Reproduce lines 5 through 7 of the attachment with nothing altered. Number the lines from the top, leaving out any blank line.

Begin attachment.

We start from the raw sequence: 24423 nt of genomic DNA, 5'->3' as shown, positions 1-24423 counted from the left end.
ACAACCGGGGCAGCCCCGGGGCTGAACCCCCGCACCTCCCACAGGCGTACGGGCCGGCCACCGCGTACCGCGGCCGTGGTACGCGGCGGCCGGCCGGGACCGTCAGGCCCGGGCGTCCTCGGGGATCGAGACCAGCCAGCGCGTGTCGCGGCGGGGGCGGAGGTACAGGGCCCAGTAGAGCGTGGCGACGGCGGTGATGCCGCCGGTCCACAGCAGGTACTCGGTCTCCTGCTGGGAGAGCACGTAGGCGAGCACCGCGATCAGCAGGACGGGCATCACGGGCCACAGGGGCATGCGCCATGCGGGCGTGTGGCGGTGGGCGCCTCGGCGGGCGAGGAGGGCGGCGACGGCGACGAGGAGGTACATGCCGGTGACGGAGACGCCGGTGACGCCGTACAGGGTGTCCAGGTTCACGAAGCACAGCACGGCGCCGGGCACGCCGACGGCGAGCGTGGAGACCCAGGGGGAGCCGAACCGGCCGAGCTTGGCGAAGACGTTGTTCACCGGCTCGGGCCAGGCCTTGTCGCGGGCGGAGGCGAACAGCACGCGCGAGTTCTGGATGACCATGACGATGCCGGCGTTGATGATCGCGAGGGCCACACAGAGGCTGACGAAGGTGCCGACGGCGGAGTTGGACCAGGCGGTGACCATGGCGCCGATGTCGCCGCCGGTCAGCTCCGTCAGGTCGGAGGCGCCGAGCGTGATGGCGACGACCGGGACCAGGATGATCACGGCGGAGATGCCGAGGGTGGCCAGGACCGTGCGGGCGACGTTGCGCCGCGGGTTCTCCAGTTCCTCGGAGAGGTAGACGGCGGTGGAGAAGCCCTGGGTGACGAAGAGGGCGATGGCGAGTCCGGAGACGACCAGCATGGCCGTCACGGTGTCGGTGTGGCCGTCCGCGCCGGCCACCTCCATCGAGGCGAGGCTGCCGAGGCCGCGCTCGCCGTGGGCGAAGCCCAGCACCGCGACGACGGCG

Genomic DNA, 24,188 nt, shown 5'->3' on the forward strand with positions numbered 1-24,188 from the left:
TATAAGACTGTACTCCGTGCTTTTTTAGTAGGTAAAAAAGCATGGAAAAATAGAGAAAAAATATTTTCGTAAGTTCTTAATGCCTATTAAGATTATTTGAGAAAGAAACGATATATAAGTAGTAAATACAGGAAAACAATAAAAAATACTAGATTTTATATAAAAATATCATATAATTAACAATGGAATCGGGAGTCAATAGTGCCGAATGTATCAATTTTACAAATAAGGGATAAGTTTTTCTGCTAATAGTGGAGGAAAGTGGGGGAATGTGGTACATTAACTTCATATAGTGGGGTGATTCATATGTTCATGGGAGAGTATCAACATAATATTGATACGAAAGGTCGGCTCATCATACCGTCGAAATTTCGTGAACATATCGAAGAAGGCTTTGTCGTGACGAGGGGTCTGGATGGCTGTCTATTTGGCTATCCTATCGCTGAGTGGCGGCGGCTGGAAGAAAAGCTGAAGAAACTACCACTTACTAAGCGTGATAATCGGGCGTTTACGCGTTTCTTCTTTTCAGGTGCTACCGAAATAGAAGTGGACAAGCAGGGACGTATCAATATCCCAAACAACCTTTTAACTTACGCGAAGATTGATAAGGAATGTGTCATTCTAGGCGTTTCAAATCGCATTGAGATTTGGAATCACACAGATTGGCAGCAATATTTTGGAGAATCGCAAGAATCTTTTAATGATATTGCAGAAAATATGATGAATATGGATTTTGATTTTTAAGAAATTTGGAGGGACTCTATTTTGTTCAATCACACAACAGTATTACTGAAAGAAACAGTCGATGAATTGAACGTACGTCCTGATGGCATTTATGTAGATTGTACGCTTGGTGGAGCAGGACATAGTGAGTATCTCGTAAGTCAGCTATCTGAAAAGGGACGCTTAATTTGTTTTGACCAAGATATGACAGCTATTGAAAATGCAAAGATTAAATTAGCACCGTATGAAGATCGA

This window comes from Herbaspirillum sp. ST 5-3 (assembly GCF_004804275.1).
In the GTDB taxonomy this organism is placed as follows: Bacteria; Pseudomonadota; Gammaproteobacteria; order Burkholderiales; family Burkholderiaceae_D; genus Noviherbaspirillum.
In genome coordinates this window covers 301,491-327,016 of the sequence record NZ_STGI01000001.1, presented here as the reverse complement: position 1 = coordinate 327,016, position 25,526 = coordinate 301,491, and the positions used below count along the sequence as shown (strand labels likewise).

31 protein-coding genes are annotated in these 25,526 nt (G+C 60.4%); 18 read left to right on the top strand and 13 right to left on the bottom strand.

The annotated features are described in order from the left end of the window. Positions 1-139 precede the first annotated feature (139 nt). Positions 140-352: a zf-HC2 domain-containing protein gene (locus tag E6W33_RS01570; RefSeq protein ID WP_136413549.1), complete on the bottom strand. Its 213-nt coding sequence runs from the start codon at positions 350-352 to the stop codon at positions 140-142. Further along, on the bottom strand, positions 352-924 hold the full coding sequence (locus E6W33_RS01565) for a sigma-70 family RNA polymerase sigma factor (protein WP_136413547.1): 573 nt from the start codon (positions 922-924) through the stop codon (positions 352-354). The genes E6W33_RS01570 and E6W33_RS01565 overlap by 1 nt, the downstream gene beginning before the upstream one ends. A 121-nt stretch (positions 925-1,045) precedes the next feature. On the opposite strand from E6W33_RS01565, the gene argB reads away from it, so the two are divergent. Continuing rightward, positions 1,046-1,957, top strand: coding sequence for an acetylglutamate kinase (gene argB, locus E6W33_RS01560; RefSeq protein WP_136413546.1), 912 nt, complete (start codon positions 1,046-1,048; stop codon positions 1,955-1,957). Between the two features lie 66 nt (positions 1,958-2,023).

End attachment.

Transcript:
This window comes from Herbaspirillum sp. ST 5-3 (assembly GCF_004804275.1).
In the GTDB taxonomy this organism is placed as follows: Bacteria; Pseudomonadota; Gammaproteobacteria; order Burkholderiales; family Burkholderiaceae_D; genus Noviherbaspirillum.
In genome coordinates this window covers 301,491-327,016 of the sequence record NZ_STGI01000001.1, presented here as the reverse complement: position 1 = coordinate 327,016, position 25,526 = coordinate 301,491, and the positions used below count along the sequence as shown (strand labels likewise).